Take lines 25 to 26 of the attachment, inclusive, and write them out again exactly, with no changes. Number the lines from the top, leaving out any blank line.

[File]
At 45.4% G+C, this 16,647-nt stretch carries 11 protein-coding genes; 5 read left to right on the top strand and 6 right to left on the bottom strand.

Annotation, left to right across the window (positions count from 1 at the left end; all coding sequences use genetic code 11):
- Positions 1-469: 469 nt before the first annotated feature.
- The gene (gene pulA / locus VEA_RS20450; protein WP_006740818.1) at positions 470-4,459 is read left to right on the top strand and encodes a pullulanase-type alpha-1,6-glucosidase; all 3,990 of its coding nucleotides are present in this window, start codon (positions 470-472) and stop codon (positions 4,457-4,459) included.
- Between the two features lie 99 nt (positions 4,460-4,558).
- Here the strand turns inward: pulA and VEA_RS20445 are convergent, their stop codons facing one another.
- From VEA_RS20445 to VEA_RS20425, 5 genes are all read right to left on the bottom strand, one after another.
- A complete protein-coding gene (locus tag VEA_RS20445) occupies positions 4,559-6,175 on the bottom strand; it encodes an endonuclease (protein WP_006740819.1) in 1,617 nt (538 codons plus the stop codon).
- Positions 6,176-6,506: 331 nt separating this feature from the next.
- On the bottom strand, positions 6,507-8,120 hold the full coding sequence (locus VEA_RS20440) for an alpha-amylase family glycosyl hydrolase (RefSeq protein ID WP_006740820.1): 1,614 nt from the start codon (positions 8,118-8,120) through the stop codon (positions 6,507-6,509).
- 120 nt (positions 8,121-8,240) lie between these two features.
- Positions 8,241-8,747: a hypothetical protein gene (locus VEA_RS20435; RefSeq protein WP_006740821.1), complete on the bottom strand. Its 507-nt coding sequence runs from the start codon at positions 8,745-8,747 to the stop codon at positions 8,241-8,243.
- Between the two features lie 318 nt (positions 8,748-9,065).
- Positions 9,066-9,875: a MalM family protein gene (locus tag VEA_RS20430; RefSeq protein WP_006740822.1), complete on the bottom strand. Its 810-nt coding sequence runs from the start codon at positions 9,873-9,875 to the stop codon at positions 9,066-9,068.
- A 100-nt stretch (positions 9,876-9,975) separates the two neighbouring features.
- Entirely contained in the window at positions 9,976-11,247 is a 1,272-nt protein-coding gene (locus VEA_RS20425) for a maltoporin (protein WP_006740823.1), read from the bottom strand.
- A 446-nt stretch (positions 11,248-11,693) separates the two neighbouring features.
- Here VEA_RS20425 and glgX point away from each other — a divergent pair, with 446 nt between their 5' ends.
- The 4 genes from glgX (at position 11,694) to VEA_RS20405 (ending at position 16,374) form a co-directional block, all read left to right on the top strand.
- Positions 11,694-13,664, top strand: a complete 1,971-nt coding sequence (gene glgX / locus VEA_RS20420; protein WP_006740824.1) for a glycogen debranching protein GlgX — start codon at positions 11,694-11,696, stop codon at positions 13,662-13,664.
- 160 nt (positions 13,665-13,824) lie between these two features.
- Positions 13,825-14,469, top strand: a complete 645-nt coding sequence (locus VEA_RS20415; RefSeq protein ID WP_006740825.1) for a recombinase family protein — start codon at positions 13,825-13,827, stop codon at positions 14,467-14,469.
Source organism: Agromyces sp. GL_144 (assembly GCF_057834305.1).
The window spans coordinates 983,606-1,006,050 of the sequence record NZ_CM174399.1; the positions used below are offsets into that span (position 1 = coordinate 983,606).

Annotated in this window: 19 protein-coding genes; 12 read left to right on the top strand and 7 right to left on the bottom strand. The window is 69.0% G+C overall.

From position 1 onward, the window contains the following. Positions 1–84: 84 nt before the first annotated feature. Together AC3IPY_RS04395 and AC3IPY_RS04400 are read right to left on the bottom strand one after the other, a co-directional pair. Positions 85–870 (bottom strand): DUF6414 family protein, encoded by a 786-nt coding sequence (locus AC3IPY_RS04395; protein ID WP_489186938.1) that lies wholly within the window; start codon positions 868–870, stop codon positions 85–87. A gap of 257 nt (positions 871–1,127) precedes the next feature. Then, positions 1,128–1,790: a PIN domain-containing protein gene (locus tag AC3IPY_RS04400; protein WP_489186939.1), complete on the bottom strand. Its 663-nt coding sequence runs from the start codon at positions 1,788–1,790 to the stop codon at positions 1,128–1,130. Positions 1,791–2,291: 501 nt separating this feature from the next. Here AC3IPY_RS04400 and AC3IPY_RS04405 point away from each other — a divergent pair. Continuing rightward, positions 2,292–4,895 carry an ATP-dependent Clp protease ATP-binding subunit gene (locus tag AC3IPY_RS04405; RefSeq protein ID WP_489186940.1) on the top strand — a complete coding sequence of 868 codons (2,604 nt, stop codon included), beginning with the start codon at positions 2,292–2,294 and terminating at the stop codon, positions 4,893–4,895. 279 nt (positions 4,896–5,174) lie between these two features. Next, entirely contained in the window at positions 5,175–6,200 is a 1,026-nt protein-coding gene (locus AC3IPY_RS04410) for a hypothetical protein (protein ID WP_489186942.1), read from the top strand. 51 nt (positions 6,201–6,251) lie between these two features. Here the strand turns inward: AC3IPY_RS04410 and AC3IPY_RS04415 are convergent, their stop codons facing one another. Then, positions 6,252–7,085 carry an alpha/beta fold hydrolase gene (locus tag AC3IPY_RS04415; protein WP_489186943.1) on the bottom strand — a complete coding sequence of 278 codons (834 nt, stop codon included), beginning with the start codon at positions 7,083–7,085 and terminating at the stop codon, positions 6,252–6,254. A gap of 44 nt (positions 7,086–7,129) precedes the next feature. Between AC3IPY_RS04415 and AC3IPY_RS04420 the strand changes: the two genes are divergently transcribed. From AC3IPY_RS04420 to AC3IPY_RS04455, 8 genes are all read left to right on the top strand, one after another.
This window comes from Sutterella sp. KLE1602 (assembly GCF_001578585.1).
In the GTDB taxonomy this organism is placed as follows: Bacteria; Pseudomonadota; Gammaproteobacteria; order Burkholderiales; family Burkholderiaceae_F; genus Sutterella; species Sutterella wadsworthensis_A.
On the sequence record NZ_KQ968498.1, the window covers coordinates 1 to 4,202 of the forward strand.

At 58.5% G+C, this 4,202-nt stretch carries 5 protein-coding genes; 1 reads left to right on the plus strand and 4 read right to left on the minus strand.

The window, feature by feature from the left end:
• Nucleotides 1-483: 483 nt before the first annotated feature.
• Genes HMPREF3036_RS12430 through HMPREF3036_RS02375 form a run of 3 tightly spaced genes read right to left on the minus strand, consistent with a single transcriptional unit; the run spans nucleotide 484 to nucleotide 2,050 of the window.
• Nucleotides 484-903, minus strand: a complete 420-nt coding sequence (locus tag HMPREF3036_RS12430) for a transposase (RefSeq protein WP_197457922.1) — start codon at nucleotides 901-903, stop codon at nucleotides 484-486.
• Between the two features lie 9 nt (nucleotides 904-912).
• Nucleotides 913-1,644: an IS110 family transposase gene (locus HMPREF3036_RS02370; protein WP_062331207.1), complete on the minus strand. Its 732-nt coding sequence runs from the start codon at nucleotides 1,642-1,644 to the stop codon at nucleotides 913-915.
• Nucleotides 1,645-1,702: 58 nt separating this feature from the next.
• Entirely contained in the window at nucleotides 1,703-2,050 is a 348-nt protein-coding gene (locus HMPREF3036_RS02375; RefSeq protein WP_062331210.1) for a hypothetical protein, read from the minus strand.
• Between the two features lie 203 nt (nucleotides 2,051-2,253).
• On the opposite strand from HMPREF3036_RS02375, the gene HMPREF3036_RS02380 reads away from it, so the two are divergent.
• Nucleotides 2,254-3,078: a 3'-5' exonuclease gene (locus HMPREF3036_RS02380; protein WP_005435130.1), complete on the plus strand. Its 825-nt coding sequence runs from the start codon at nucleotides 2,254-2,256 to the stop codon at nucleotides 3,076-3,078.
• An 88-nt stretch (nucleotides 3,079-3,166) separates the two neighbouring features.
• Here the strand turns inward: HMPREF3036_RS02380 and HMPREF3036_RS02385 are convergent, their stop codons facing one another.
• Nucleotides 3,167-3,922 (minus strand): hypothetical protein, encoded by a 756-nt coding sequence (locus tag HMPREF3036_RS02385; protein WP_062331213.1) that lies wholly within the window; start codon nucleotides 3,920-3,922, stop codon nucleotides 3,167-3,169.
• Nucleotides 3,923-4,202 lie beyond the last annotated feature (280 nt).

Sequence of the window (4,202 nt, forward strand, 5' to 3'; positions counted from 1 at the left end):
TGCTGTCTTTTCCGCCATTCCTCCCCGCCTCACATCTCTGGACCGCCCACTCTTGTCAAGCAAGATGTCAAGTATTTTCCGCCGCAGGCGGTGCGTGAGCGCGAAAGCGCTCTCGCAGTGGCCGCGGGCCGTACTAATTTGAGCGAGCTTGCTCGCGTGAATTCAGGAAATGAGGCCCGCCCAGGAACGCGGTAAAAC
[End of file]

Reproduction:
Annotated in this window: 19 protein-coding genes; 12 read left to right on the top strand and 7 right to left on the bottom strand. The window is 69.0% G+C overall.

From position 1 onward, the window contains the following. Positions 1–84: 84 nt before the first annotated feature. Together AC3IPY_RS04395 and AC3IPY_RS04400 are read right to left on the bottom strand one after the other, a co-directional pair. Positions 85–870 (bottom strand): DUF6414 family protein, encoded by a 786-nt coding sequence (locus AC3IPY_RS04395; protein ID WP_489186938.1) that lies wholly within the window; start codon positions 868–870, stop codon positions 85–87. A gap of 257 nt (positions 871–1,127) precedes the next feature. Then, positions 1,128–1,790: a PIN domain-containing protein gene (locus tag AC3IPY_RS04400; protein WP_489186939.1), complete on the bottom strand. Its 663-nt coding sequence runs from the start codon at positions 1,788–1,790 to the stop codon at positions 1,128–1,130. Positions 1,791–2,291: 501 nt separating this feature from the next. Here AC3IPY_RS04400 and AC3IPY_RS04405 point away from each other — a divergent pair. Continuing rightward, positions 2,292–4,895 carry an ATP-dependent Clp protease ATP-binding subunit gene (locus tag AC3IPY_RS04405; RefSeq protein ID WP_489186940.1) on the top strand — a complete coding sequence of 868 codons (2,604 nt, stop codon included), beginning with the start codon at positions 2,292–2,294 and terminating at the stop codon, positions 4,893–4,895. 279 nt (positions 4,896–5,174) lie between these two features. Next, entirely contained in the window at positions 5,175–6,200 is a 1,026-nt protein-coding gene (locus AC3IPY_RS04410) for a hypothetical protein (protein ID WP_489186942.1), read from the top strand. 51 nt (positions 6,201–6,251) lie between these two features. Here the strand turns inward: AC3IPY_RS04410 and AC3IPY_RS04415 are convergent, their stop codons facing one another. Then, positions 6,252–7,085 carry an alpha/beta fold hydrolase gene (locus tag AC3IPY_RS04415; protein WP_489186943.1) on the bottom strand — a complete coding sequence of 278 codons (834 nt, stop codon included), beginning with the start codon at positions 7,083–7,085 and terminating at the stop codon, positions 6,252–6,254. A gap of 44 nt (positions 7,086–7,129) precedes the next feature. Between AC3IPY_RS04415 and AC3IPY_RS04420 the strand changes: the two genes are divergently transcribed. From AC3IPY_RS04420 to AC3IPY_RS04455, 8 genes are all read left to right on the top strand, one after another.